1. When granting the compulsory licence under Article 21, the Commission shall specify the type of use covered and the conditions to be met. The following conditions shall apply:

(a) the scope and duration of the exploitation shall be limited to the purpose for which it was authorised;

(b) the exploitation shall be non-exclusive;

(c) the exploitation shall be non-assignable, except with that part of the enterprise or goodwill which enjoys such use;

(d) the exploitation shall be authorised predominantly for the supply of the internal market of the Community unless it is necessary to correct a practice determined after judicial or administrative process to be anti-competitive;

(e) the Commission may, on reasoned request, decide to cancel the authorisation, subject to adequate protection of the legitimate interests of the persons so authorised, if and when the circumstances which led to it cease to exist and are unlikely to recur;

(f) the licence holder shall pay the right holder adequate remuneration, taking into account the economic value of the authorisation and any need to correct an anti-competitive practice;

(g) in the case of a compulsory licence in respect of a dependent patent or a plant variety right, the exploitation authorised in respect of the first patent shall be non-assignable except with the assignment of the second patent or plant variety right.

2. The Member States may not grant compulsory licences in respect of a Community patent.

Article 23

Effects vis-à-vis third parties

1. Legal acts referred to in Articles 16 to 22 concerning a Community patent shall have effects vis-à-vis third parties in all the Member States only after entry in the Register of Community Patents. Nevertheless, such an act, before it is so entered, shall have effect vis-à-vis third parties who have acquired rights concerning the patent after the date of that act but who knew of the act at the date on which the rights were acquired.

2. Paragraph 1 shall not apply in the case of a person who acquires the Community patent or a right concerning the Community patent by way of transfer of the whole of the undertaking or by any other universal succession.

Article 24

The application for a Community patent as an object of property

1. Articles 14 to 19 and Article 21(3) to (6), and Article 22 shall apply to the application for a Community patent.

2. The rights acquired by third parties in respect of a Community patent application referred to in paragraph 1 shall continue to be effective with regard to the Community patent granted upon that application.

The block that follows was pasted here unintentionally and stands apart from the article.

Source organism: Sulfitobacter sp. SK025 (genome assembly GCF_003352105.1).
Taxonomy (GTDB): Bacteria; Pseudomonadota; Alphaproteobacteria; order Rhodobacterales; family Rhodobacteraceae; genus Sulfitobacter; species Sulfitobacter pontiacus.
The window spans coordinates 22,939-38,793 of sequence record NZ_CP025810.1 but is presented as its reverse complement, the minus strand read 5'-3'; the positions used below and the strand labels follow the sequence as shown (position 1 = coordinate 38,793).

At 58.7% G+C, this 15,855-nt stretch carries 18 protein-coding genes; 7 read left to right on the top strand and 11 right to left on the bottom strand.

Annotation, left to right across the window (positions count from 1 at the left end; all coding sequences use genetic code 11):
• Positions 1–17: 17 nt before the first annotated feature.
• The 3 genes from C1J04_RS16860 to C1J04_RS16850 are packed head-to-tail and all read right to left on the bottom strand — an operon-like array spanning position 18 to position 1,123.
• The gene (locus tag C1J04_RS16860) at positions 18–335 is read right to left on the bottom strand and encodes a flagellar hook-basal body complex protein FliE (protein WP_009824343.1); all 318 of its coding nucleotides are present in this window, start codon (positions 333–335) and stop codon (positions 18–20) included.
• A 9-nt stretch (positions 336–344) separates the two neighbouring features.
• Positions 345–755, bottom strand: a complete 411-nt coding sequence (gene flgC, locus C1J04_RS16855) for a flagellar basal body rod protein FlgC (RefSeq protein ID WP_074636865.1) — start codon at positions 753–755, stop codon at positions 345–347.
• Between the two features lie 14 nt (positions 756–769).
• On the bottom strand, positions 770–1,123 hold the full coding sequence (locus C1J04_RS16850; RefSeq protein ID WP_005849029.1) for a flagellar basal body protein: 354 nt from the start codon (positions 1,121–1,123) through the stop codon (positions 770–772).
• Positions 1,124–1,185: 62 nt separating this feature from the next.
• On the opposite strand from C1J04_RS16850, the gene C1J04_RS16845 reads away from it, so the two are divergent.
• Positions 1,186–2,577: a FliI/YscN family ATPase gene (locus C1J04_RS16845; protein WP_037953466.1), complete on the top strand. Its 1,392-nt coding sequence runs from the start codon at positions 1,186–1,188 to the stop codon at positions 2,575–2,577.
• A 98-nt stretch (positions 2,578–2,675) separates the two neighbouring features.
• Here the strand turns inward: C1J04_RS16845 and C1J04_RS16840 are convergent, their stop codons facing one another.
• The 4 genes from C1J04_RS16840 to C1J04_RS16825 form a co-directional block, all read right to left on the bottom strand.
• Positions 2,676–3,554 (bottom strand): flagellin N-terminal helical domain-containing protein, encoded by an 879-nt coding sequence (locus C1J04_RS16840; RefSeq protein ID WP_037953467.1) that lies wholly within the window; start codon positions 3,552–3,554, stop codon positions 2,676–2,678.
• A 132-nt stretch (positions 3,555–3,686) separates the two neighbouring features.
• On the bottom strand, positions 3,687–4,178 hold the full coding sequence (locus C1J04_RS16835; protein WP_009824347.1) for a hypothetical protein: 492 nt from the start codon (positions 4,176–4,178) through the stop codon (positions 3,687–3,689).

CHAPTER III

RENEWAL, LAPSE AND INVALIDITY OF THE COMMUNITY PATENT

SECTION 1

RENEWAL AND LAPSE

Article 25

Renewal fees

1. Annual renewal fees in respect of Community patents shall be paid to the Office in accordance with the implementing regulations referred to in Article 60. These fees shall be due in respect of the years following the year in which the Community Patent Bulletin referred to in Article 57 mentions the grant of the Community patent.

2. When a renewal fee has not been paid on or before the due date, the fee may be validly paid within six months of that date, provided that an additional fee is paid at the same time.

3. Any renewal fee in respect of a Community patent falling due within two months after the publication of the mention of the grant of the Community patent shall be deemed to have been validly paid if it is paid within the period mentioned in paragraph 2. No additional fee shall be charged in this case.

Article 26

Surrender

1. The Community patent may be surrendered only in its entirety.

2. Surrender must be declared in writing to the Office by the proprietor of the patent. It shall not have effect until it is entered in the Register of Community Patents.

3. Surrender shall be entered in the Register of Community Patents only with the agreement of any third party who has a right in rem recorded in the Register or in respect of whom there is an entry in the Register pursuant to Article 5(4), first sentence. If a licence is recorded in the Register, surrender shall be entered only if the proprietor of the patent proves that he has previously informed the licensee of his intention to surrender; this entry shall be made on expiry of the period laid down in the implementing regulations referred to in Article 59.